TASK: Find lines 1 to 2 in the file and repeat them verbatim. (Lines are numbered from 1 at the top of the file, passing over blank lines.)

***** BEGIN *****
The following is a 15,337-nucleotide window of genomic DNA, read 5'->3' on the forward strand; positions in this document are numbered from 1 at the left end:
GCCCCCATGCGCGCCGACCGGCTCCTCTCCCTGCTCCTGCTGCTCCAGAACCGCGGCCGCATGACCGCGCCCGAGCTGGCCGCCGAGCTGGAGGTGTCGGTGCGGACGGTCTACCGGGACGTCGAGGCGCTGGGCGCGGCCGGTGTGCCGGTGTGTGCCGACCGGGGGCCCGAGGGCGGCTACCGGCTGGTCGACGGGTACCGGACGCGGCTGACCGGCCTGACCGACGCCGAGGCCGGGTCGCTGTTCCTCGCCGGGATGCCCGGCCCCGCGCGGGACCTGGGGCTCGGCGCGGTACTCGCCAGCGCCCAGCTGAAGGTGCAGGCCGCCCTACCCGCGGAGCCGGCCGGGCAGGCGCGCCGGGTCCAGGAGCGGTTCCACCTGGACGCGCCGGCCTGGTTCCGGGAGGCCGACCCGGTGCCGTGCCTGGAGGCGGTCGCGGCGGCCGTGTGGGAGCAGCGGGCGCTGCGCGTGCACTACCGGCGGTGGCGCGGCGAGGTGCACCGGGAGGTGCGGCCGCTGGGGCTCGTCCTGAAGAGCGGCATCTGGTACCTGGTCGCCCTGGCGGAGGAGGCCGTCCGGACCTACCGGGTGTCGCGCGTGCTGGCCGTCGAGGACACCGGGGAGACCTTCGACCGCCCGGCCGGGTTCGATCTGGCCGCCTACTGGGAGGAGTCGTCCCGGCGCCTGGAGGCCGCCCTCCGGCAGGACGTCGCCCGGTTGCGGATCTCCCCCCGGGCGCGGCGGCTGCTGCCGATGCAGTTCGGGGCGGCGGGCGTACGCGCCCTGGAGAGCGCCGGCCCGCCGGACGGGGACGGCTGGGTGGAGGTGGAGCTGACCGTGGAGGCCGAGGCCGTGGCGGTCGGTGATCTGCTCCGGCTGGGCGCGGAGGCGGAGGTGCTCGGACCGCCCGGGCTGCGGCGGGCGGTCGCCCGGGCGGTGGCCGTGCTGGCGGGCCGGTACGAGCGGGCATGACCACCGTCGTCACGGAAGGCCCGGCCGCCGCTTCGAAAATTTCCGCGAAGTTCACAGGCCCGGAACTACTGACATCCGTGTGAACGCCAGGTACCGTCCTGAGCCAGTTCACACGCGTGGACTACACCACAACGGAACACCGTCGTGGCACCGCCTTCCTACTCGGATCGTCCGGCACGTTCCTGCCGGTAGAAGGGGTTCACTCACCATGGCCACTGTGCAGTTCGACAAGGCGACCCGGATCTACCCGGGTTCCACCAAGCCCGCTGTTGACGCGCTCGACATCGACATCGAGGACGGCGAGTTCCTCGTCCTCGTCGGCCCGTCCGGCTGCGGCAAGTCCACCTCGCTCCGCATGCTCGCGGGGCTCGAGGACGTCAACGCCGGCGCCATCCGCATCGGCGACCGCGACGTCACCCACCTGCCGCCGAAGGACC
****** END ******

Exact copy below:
The following is a 15,337-nucleotide window of genomic DNA, read 5'->3' on the forward strand; positions in this document are numbered from 1 at the left end:
GCCCCCATGCGCGCCGACCGGCTCCTCTCCCTGCTCCTGCTGCTCCAGAACCGCGGCCGCATGACCGCGCCCGAGCTGGCCGCCGAGCTGGAGGTGTCGGTGCGGACGGTCTACCGGGACGTCGAGGCGCTGGGCGCGGCCGGTGTGCCGGTGTGTGCCGACCGGGGGCCCGAGGGCGGCTACCGGCTGGTCGACGGGTACCGGACGCGGCTGACCGGCCTGACCGACGCCGAGGCCGGGTCGCTGTTCCTCGCCGGGATGCCCGGCCCCGCGCGGGACCTGGGGCTCGGCGCGGTACTCGCCAGCGCCCAGCTGAAGGTGCAGGCCGCCCTACCCGCGGAGCCGGCCGGGCAGGCGCGCCGGGTCCAGGAGCGGTTCCACCTGGACGCGCCGGCCTGGTTCCGGGAGGCCGACCCGGTGCCGTGCCTGGAGGCGGTCGCGGCGGCCGTGTGGGAGCAGCGGGCGCTGCGCGTGCACTACCGGCGGTGGCGCGGCGAGGTGCACCGGGAGGTGCGGCCGCTGGGGCTCGTCCTGAAGAGCGGCATCTGGTACCTGGTCGCCCTGGCGGAGGAGGCCGTCCGGACCTACCGGGTGTCGCGCGTGCTGGCCGTCGAGGACACCGGGGAGACCTTCGACCGCCCGGCCGGGTTCGATCTGGCCGCCTACTGGGAGGAGTCGTCCCGGCGCCTGGAGGCCGCCCTCCGGCAGGACGTCGCCCGGTTGCGGATCTCCCCCCGGGCGCGGCGGCTGCTGCCGATGCAGTTCGGGGCGGCGGGCGTACGCGCCCTGGAGAGCGCCGGCCCGCCGGACGGGGACGGCTGGGTGGAGGTGGAGCTGACCGTGGAGGCCGAGGCCGTGGCGGTCGGTGATCTGCTCCGGCTGGGCGCGGAGGCGGAGGTGCTCGGACCGCCCGGGCTGCGGCGGGCGGTCGCCCGGGCGGTGGCCGTGCTGGCGGGCCGGTACGAGCGGGCATGACCACCGTCGTCACGGAAGGCCCGGCCGCCGCTTCGAAAATTTCCGCGAAGTTCACAGGCCCGGAACTACTGACATCCGTGTGAACGCCAGGTACCGTCCTGAGCCAGTTCACACGCGTGGACTACACCACAACGGAACACCGTCGTGGCACCGCCTTCCTACTCGGATCGTCCGGCACGTTCCTGCCGGTAGAAGGGGTTCACTCACCATGGCCACTGTGCAGTTCGACAAGGCGACCCGGATCTACCCGGGTTCCACCAAGCCCGCTGTTGACGCGCTCGACATCGACATCGAGGACGGCGAGTTCCTCGTCCTCGTCGGCCCGTCCGGCTGCGGCAAGTCCACCTCGCTCCGCATGCTCGCGGGGCTCGAGGACGTCAACGCCGGCGCCATCCGCATCGGCGACCGCGACGTCACCCACCTGCCGCCGAAGGACC